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December 17, 2019

The secret ingredients for a successful start-up

by Louise Cunnah posted in Quick Tips.

Ayoa | The secret ingredients for a successful start-up
Starting your own business isn’t a task for the faint-hearted. It requires plenty of ambition, even more drive, and as much of your time and energy as you can spare. Unfortunately, with companies not officially leaving the ‘start-up’ phase until they’re five years old, and 9 out of 10 start-ups failing, there can be a lot hanging in the balance when you make the exciting decision to start your own.

Don’t look at this statistic and feel disheartened, though. Instagram, Pinterest, Airbnb, Groupon and a wealth of other household names were once just ideas waiting to be made a reality (and often starting out as a ‘side hustle’), with their creators having no idea of the impact they would soon have on the world. So, why couldn’t the same happen to you?

The reasons behind a company’s success story aren’t always the same – but as with the recipe for any tasty dish, there are certain ingredients you need to add to the pot to create a successful start-up. Many will tell you that ‘luck’ is one of them, and though this may be true in many cases, your destiny isn’t completely out of your hands.

There are plenty of other ingredients that can help you, as well as things you can do to ensure you have as many of these ready as possible before you start cooking up your new business venture…

A great idea

The idea maketh the business. Without a compelling idea that’s going to fulfill a need or desire for your customers, achieving success is going to be nigh on impossible. Now, if you already have an idea, that’s great! The next step is to see if it’s viable. However, if you need a little help to get to that eureka moment, the things you need to consider are essentially the same.

First things first; research your market. Can you identify a gap? Look into your competitors and see if you have something different to offer – or if there’s room for others to emerge, ask yourself if you can do what they’re already doing, but better. Again, think about what the customer wants – how can you fulfill this? Is anyone actually asking for what you can offer? More importantly, will you be able to execute your idea? If you’re struggling to tick more than one of these off your list, you might have to go back to the drawing board.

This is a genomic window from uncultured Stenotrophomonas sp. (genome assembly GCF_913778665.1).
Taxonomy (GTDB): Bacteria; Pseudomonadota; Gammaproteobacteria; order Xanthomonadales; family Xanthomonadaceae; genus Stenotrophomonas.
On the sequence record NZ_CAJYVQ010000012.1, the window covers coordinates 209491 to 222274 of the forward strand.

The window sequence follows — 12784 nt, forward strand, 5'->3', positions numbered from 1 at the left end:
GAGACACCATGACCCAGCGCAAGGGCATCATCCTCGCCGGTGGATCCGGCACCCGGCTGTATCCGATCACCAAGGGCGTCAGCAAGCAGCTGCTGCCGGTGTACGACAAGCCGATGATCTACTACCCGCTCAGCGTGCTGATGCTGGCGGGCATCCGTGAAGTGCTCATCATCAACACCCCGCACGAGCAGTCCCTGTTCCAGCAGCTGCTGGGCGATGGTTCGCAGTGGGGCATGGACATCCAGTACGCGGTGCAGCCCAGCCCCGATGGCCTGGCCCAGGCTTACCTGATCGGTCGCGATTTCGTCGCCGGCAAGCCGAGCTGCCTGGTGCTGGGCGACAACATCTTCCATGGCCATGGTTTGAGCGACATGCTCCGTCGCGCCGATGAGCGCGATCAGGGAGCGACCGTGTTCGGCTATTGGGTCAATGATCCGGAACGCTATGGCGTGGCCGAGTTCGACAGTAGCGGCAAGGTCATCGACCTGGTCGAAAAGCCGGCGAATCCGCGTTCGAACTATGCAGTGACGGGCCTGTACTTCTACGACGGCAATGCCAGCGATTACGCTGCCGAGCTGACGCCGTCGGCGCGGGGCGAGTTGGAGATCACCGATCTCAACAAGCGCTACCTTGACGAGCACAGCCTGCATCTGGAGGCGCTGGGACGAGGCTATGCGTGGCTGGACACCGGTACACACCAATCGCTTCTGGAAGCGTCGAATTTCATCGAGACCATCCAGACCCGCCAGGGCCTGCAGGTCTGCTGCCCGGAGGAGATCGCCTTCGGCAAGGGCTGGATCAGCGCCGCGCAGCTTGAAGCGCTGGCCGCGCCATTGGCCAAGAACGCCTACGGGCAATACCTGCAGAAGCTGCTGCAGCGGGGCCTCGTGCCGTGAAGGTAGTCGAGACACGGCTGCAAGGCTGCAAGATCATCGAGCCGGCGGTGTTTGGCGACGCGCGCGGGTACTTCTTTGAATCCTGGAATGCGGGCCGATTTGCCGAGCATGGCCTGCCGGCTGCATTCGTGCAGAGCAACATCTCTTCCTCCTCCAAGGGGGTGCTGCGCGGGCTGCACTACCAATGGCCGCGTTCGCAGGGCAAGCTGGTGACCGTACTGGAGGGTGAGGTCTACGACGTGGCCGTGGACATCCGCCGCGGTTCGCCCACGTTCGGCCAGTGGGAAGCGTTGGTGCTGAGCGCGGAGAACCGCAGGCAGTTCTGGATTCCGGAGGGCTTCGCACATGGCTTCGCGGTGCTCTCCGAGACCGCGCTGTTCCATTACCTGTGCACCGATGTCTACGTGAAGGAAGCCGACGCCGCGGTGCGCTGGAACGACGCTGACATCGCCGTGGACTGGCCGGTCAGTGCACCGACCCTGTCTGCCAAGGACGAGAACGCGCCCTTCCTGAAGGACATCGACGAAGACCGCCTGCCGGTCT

Close up of lightbulb

The right time

Okay, so this is one ingredient where a little bit of luck is involved. The way to make the Wheel of Fortune more likely to spin in your favor, though? Research, research, and then when you think you’re done, research some more. Knowing the ins and out of your market and industry will certainly help with understanding the most profitable times that you can capitalize on – and you should already have a good knowledge of this from when you first devised the idea for your product or service.

Sometimes, you can have everything in place; a high quality, yet cost-effective product and all the budget you need to get the word out about it. But sadly, none of this matters if your customers don’t know they want that product. There needs to be evidence that your idea can provide the solution to a problem that your future customer base needs solving now. Just think about it this way; a beachwear brand may be targeting the wrong audience if they only sell their products in Iceland.

Powerful contacts

We’ve all heard the saying, “It’s not what you know, it’s who you know” – and in some cases, this is very true. Forging relationships with useful contacts could put your startup in front of the right person, propelling you into success quicker than you could have dreamed of. Whether it’s in the form of future business partners, investors, influencers or even potential clients, networking can be a simple and cost-effective way of introducing yourself to these lifelines.

Unsure of where to start making contacts? A good jumping-off point would be to research local networking events to attend – even in the digital age, face-to-face meetings are still vital when it comes to building relationships. Nonetheless, LinkedIn is a great tool for getting your name out to people who might be interested in your business – whether this is achieved through groups (there are plenty for startups and small businesses) or by simply sending connections to relevant people. Just make sure you have a rationale behind who you choose, such as them being in the same city or industry as you. This will make them far more likely to click the ‘Accept’ button and show an interest in your business.